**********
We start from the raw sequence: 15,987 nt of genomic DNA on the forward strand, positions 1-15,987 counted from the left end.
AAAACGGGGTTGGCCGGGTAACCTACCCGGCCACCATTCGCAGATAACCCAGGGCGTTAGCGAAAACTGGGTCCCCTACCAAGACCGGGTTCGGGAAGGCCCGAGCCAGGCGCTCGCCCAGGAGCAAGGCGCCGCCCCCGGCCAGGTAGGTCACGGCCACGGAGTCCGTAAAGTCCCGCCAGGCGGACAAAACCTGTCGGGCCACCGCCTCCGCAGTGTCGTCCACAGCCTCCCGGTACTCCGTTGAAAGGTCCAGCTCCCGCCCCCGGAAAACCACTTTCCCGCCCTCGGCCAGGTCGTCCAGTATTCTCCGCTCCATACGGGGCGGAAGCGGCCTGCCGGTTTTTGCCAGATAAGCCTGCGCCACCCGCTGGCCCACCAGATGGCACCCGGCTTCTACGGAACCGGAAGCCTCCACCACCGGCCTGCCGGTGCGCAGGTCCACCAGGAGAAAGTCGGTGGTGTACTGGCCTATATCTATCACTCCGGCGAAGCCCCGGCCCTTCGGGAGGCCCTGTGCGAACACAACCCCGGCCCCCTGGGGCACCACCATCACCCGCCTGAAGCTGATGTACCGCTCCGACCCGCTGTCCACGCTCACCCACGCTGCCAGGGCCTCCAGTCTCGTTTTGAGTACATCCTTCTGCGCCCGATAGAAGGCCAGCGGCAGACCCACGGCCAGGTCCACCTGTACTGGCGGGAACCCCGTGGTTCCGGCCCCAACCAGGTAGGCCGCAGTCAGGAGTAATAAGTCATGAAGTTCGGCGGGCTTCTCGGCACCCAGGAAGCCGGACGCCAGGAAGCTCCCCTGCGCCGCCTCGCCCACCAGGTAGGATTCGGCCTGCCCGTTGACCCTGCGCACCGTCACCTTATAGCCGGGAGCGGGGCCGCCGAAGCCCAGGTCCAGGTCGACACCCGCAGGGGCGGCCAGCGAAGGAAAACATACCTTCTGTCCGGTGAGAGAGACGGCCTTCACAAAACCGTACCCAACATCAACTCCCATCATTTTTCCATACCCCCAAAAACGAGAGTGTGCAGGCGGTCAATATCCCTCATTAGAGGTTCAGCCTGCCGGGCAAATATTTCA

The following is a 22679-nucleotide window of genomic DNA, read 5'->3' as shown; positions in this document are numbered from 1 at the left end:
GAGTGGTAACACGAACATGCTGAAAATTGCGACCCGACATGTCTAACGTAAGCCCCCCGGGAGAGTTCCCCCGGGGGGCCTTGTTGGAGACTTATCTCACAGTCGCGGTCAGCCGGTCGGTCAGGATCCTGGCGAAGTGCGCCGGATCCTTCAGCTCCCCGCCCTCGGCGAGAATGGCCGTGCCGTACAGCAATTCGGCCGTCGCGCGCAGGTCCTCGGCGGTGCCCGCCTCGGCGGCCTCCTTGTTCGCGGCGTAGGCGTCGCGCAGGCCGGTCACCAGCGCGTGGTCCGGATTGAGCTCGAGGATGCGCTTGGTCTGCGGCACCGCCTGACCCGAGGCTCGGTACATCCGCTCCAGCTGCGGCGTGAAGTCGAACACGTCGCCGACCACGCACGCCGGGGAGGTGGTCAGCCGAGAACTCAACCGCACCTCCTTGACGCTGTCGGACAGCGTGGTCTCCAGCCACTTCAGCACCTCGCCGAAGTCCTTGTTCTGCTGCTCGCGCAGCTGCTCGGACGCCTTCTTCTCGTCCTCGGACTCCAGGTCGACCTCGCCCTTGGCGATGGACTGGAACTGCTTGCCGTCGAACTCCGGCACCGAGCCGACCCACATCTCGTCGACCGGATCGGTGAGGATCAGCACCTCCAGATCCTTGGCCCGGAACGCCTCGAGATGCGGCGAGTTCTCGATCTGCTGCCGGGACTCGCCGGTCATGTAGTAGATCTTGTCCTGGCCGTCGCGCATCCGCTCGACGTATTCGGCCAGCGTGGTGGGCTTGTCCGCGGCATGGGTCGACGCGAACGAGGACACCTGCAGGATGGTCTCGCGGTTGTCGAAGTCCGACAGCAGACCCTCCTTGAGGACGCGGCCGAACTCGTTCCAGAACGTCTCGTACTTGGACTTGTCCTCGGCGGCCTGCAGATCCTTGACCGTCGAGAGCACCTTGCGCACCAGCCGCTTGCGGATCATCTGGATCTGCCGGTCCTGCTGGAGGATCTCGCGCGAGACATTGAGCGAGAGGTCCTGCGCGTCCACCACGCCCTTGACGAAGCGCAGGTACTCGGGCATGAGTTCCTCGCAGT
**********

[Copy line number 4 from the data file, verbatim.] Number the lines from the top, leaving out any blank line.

GAGTGGTAACACGAACATGCTGAAAATTGCGACCCGACATGTCTAACGTAAGCCCCCCGGGAGAGTTCCCCCGGGGGGCCTTGTTGGAGACTTATCTCACAGTCGCGGTCAGCCGGTCGGTCAGGATCCTGGCGAAGTGCGCCGGATCCTTCAGCTCCCCGCCCTCGGCGAGAATGGCCGTGCCGTACAGCAATTCGGCCGTCGCGCGCAGGTCCTCGGCGGTGCCCGCCTCGGCGGCCTCCTTGTTCGCGGCGTAGGCGTCGCGCAGGCCGGTCACCAGCGCGTGGTCCGGATTGAGCTCGAGGATGCGCTTGGTCTGCGGCACCGCCTGACCCGAGGCTCGGTACATCCGCTCCAGCTGCGGCGTGAAGTCGAACACGTCGCCGACCACGCACGCCGGGGAGGTGGTCAGCCGAGAACTCAACCGCACCTCCTTGACGCTGTCGGACAGCGTGGTCTCCAGCCACTTCAGCACCTCGCCGAAGTCCTTGTTCTGCTGCTCGCGCAGCTGCTCGGACGCCTTCTTCTCGTCCTCGGACTCCAGGTCGACCTCGCCCTTGGCGATGGACTGGAACTGCTTGCCGTCGAACTCCGGCACCGAGCCGACCCACATCTCGTCGACCGGATCGGTGAGGATCAGCACCTCCAGATCCTTGGCCCGGAACGCCTCGAGATGCGGCGAGTTCTCGATCTGCTGCCGGGACTCGCCGGTCATGTAGTAGATCTTGTCCTGGCCGTCGCGCATCCGCTCGACGTATTCGGCCAGCGTGGTGGGCTTGTCCGCGGCATGGGTCGACGCGAACGAGGACACCTGCAGGATGGTCTCGCGGTTGTCGAAGTCCGACAGCAGACCCTCCTTGAGGACGCGGCCGAACTCGTTCCAGAACGTCTCGTACTTGGACTTGTCCTCGGCGGCCTGCAGATCCTTGACCGTCGAGAGCACCTTGCGCACCAGCCGCTTGCGGATCATCTGGATCTGCCGGTCCTGCTGGAGGATCTCGCGCGAGACATTGAGCGAGAGGTCCTGCGCGTCCACCACGCCCTTGACGAAGCGCAGGTACTCGGGCATGAGTTCCTCGCAGT